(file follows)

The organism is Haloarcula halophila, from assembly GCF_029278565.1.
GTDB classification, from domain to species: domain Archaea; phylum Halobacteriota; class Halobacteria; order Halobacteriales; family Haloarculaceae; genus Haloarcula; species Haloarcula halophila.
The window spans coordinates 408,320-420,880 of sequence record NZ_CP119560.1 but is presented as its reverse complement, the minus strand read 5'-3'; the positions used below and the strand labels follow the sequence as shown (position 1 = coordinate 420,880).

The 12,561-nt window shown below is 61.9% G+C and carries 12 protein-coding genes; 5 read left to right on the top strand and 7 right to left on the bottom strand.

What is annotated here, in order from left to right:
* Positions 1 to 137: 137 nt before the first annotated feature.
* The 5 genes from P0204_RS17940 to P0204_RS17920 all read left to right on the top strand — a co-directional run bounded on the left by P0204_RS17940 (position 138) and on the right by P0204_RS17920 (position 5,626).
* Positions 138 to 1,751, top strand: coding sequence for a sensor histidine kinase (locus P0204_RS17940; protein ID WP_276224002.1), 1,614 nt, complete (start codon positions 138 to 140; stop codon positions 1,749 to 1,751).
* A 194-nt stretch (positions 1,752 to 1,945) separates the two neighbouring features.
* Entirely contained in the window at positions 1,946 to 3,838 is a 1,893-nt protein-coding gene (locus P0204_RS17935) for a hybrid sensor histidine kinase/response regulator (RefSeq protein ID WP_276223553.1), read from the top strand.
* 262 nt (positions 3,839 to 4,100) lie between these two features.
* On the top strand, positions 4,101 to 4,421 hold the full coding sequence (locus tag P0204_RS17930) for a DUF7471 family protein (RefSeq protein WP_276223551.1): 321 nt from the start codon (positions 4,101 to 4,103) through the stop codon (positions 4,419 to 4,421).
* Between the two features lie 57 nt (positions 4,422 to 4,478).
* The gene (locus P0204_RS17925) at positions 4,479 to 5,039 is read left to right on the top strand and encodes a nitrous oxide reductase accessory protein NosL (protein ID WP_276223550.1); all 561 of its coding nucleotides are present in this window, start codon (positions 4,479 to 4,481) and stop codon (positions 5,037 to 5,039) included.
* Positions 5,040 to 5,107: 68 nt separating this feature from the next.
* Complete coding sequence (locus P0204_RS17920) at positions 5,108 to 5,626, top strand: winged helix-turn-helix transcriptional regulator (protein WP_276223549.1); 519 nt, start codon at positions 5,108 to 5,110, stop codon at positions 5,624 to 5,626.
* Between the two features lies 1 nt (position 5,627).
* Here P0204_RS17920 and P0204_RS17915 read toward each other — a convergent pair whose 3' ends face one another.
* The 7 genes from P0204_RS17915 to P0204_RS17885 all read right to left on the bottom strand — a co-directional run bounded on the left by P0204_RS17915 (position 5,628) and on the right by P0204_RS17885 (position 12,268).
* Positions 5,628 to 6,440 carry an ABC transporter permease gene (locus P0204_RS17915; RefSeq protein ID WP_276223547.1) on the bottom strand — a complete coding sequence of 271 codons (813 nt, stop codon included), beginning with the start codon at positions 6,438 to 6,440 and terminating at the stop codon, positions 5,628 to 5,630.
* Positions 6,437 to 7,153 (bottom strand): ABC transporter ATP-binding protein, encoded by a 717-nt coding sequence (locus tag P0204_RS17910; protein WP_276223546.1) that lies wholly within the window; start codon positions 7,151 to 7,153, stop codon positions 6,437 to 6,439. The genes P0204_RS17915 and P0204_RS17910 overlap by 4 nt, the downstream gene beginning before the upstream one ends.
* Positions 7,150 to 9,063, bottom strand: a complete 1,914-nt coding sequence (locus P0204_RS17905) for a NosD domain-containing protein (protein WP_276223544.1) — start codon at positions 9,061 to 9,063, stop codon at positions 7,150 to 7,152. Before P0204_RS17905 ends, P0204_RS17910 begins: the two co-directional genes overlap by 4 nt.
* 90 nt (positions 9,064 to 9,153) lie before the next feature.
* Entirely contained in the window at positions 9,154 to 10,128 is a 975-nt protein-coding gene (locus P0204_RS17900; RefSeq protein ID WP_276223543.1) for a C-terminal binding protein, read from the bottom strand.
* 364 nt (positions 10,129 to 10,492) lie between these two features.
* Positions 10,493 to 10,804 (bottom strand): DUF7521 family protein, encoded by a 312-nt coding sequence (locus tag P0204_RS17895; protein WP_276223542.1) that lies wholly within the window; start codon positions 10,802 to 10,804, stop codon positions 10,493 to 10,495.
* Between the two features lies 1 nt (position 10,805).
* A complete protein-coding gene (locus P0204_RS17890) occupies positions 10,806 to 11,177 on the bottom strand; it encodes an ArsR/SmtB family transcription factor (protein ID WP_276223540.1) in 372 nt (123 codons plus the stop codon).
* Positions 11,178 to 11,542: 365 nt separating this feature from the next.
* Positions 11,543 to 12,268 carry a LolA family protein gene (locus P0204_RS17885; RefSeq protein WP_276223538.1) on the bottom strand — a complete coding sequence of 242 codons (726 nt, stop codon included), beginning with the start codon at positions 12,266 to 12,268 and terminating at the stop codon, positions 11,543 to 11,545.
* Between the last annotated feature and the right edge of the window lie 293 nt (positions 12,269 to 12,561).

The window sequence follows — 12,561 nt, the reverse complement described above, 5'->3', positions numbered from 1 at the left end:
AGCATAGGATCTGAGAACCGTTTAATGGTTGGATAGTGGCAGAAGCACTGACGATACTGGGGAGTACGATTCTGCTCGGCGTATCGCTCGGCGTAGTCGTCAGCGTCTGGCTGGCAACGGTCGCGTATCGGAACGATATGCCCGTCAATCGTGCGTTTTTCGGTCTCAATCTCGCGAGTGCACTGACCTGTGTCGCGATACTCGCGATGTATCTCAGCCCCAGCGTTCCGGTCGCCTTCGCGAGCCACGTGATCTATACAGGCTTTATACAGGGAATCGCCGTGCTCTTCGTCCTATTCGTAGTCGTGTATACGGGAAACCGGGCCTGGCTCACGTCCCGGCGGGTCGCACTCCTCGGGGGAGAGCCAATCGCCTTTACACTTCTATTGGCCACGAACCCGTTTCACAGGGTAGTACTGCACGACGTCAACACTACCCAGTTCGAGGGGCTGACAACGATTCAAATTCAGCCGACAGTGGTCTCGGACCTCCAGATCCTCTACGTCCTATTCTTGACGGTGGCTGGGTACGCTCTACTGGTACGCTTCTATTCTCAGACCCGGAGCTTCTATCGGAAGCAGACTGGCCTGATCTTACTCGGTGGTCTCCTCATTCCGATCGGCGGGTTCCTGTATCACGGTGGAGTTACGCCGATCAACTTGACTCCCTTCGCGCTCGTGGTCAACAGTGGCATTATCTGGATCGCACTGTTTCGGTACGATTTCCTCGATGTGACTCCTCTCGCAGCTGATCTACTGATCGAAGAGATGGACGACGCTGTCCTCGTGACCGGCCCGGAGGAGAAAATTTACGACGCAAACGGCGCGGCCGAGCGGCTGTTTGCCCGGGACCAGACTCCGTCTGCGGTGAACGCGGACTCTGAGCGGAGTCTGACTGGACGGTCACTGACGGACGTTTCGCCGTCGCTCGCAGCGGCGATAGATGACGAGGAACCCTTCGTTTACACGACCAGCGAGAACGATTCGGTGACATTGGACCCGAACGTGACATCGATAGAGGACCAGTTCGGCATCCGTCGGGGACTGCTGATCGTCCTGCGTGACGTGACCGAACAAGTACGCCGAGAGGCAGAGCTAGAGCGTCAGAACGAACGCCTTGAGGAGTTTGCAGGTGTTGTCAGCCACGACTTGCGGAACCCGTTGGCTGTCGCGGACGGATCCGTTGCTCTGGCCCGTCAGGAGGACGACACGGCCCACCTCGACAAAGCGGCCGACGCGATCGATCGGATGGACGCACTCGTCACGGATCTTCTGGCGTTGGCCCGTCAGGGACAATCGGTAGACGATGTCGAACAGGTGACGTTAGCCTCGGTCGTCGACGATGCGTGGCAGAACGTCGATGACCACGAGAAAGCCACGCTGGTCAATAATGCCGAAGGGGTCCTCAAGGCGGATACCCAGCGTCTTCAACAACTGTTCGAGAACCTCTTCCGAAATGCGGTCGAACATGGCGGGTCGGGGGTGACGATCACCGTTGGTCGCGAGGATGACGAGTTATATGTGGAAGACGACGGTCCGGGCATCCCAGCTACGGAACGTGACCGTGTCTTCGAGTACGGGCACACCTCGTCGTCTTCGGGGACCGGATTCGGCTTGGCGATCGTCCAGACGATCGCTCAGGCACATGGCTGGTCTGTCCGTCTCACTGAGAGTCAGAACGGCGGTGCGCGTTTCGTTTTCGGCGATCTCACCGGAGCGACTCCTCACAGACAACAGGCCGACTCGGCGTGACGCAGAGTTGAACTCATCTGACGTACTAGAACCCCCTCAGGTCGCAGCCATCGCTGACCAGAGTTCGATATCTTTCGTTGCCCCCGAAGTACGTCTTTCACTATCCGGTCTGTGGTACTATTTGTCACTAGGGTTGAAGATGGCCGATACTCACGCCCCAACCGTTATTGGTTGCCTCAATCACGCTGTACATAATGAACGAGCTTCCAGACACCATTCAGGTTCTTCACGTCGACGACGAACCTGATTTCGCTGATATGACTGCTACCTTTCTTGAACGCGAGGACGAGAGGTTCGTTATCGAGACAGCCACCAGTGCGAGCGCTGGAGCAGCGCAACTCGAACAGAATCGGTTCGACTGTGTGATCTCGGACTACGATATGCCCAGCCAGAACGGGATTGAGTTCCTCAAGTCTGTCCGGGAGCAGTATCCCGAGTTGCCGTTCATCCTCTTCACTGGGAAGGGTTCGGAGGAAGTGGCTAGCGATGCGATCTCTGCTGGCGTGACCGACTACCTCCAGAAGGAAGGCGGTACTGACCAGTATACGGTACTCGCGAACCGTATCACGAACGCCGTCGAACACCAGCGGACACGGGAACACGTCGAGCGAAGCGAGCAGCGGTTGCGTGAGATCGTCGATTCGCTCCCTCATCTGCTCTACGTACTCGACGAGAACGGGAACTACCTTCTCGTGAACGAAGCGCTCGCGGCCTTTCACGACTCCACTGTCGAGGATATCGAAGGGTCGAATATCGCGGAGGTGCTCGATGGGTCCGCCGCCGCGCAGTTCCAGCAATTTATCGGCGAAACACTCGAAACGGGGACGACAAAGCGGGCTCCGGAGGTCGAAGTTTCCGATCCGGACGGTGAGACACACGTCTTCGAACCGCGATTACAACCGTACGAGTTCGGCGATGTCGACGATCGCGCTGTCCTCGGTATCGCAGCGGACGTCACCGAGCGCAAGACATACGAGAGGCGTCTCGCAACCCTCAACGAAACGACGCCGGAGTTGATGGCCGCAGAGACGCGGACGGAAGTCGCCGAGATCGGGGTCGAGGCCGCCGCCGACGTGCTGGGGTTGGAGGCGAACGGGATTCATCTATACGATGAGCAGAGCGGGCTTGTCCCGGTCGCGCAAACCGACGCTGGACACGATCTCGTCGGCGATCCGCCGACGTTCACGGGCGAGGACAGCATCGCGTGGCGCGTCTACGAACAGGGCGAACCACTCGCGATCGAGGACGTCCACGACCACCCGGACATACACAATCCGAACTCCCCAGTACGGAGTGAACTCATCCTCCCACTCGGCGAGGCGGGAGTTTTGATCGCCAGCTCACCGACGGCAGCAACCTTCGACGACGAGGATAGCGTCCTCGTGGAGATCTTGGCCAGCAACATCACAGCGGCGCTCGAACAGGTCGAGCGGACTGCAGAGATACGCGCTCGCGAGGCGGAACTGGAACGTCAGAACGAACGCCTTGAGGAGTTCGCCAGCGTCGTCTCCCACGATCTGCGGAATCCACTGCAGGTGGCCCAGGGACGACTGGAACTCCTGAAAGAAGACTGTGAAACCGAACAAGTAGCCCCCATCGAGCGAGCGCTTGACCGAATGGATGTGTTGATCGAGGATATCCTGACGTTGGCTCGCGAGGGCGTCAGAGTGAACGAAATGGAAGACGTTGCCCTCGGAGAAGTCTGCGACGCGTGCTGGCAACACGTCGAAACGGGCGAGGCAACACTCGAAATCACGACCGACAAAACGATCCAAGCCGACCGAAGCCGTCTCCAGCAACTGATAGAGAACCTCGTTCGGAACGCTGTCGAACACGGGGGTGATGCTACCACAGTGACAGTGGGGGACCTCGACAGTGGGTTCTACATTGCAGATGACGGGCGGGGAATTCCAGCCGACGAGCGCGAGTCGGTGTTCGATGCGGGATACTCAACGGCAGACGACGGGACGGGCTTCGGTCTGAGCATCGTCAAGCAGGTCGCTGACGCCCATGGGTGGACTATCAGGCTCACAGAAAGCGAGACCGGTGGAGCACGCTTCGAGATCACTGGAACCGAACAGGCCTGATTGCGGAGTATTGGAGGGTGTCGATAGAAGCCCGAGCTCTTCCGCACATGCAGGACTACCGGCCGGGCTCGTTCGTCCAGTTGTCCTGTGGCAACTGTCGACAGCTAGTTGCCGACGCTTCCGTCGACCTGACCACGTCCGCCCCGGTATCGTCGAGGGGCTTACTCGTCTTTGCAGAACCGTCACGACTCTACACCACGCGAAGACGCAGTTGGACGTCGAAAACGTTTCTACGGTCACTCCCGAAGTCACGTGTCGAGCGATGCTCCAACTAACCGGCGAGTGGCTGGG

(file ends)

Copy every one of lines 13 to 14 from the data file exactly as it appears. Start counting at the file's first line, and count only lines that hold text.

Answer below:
* Between the two features lie 57 nt (positions 4,422 to 4,478).
* The gene (locus P0204_RS17925) at positions 4,479 to 5,039 is read left to right on the top strand and encodes a nitrous oxide reductase accessory protein NosL (protein ID WP_276223550.1); all 561 of its coding nucleotides are present in this window, start codon (positions 4,479 to 4,481) and stop codon (positions 5,037 to 5,039) included.